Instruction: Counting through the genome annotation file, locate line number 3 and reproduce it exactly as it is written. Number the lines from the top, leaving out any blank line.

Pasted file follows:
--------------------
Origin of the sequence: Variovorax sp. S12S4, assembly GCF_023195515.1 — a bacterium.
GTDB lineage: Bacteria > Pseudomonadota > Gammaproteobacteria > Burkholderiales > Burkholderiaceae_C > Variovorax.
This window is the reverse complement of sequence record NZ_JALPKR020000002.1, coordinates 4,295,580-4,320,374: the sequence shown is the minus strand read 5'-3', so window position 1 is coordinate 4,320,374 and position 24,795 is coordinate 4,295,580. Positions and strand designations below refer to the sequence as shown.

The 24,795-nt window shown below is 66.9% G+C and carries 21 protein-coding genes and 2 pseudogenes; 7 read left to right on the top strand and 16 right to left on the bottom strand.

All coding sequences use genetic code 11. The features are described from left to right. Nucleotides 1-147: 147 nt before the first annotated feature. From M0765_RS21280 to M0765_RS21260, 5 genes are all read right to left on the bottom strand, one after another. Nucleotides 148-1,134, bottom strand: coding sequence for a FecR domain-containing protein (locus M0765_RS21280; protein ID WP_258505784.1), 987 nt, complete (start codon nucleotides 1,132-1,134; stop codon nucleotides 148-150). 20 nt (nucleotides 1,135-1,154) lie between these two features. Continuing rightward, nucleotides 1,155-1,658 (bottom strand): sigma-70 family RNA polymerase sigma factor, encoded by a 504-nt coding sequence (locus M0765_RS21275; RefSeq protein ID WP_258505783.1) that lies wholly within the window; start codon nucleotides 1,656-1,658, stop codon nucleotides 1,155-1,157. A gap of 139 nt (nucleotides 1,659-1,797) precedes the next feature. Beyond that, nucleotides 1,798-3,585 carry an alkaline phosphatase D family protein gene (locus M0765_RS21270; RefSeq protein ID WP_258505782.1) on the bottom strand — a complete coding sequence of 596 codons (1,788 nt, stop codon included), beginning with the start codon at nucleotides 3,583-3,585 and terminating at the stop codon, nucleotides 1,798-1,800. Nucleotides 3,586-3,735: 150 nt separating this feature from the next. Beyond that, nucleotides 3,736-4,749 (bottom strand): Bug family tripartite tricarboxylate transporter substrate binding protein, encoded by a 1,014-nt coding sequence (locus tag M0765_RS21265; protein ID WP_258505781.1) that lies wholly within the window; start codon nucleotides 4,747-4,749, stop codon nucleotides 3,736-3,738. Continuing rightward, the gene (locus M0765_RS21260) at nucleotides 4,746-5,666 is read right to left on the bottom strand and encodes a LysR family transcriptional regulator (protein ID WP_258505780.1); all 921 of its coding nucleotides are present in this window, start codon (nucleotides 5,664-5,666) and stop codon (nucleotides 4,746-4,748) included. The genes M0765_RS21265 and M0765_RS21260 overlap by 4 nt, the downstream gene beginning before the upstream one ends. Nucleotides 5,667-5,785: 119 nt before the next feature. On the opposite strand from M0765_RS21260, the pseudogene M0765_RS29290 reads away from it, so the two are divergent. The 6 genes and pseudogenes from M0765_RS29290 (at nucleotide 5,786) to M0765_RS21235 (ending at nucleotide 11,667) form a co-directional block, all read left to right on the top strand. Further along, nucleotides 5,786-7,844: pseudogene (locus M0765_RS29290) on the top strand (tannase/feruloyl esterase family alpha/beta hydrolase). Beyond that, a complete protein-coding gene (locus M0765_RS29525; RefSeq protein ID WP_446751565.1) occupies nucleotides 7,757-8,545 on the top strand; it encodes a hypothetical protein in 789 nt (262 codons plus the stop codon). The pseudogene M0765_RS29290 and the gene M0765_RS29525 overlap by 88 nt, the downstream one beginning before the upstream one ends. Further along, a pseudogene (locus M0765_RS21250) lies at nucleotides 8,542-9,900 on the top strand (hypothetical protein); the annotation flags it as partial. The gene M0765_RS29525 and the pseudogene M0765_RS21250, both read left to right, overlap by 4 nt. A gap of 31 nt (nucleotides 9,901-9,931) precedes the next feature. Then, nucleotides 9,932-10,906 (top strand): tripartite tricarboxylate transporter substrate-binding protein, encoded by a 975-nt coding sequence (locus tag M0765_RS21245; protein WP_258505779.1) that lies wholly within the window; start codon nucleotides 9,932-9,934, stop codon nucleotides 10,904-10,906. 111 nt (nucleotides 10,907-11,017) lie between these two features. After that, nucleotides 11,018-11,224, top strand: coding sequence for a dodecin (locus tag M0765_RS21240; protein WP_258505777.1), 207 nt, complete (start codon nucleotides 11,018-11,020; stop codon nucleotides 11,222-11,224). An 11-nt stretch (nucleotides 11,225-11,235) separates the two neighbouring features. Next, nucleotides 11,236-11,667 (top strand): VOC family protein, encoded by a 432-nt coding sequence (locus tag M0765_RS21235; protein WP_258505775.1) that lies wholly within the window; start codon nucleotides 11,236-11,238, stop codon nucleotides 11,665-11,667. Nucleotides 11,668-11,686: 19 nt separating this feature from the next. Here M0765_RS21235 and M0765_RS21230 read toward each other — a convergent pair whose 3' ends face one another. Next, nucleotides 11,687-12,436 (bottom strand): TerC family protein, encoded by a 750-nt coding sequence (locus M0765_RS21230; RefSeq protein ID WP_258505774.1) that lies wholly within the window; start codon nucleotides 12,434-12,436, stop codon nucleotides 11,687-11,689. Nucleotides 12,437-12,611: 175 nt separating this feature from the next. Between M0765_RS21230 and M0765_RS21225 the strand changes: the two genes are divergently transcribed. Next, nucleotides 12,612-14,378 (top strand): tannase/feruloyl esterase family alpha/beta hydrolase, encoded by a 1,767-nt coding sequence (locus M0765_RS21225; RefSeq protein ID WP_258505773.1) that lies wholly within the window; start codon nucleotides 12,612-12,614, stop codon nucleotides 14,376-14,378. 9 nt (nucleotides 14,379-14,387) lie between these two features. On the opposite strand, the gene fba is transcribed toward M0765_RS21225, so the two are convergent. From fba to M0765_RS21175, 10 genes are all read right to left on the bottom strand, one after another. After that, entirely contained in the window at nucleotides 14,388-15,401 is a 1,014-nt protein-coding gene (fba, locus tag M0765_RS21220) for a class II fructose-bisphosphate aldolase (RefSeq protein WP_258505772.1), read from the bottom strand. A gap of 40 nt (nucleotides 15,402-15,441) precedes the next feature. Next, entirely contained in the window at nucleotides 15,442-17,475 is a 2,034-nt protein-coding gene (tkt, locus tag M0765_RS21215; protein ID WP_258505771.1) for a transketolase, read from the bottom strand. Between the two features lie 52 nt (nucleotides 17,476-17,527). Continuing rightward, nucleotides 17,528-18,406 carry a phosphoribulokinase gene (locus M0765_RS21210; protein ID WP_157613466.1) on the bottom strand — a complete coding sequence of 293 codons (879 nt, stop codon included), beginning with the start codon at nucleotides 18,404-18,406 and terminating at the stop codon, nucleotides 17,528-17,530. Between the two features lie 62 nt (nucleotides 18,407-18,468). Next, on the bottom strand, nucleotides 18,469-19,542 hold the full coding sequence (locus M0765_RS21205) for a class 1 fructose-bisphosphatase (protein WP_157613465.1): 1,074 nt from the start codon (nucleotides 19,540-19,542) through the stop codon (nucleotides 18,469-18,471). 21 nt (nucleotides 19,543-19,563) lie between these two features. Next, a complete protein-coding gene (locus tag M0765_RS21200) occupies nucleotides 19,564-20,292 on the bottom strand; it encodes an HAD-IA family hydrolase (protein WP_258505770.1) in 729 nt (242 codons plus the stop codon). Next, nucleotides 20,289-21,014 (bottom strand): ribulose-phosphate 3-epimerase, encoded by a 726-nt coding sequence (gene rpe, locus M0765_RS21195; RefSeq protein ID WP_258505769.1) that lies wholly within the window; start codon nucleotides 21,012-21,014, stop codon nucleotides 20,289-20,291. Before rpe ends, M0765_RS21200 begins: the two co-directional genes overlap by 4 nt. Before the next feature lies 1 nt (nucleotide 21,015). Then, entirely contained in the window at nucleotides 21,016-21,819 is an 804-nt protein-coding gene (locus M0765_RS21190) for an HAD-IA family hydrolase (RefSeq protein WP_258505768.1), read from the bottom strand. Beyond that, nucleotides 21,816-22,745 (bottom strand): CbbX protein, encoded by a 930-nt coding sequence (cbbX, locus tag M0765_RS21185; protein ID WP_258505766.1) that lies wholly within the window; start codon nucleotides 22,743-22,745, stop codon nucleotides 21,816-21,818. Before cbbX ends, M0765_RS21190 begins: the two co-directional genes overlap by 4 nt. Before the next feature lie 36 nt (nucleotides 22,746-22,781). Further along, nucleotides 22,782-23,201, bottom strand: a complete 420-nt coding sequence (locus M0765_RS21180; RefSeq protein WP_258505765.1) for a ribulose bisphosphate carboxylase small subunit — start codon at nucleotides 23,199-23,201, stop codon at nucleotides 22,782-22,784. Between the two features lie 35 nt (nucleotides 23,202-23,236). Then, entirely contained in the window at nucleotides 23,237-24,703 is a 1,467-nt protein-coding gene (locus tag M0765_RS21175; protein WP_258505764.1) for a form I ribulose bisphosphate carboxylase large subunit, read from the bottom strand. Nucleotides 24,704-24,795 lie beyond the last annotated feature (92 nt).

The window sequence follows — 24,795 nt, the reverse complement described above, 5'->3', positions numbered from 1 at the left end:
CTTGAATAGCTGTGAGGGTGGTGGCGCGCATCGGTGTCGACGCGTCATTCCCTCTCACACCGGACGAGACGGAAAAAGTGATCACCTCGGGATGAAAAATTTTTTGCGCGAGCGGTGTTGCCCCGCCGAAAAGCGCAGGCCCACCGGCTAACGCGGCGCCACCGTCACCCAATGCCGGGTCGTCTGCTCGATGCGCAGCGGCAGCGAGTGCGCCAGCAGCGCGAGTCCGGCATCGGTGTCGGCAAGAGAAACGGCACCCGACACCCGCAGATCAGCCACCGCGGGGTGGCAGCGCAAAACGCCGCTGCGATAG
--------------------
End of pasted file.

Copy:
This window is the reverse complement of sequence record NZ_JALPKR020000002.1, coordinates 4,295,580-4,320,374: the sequence shown is the minus strand read 5'-3', so window position 1 is coordinate 4,320,374 and position 24,795 is coordinate 4,295,580. Positions and strand designations below refer to the sequence as shown.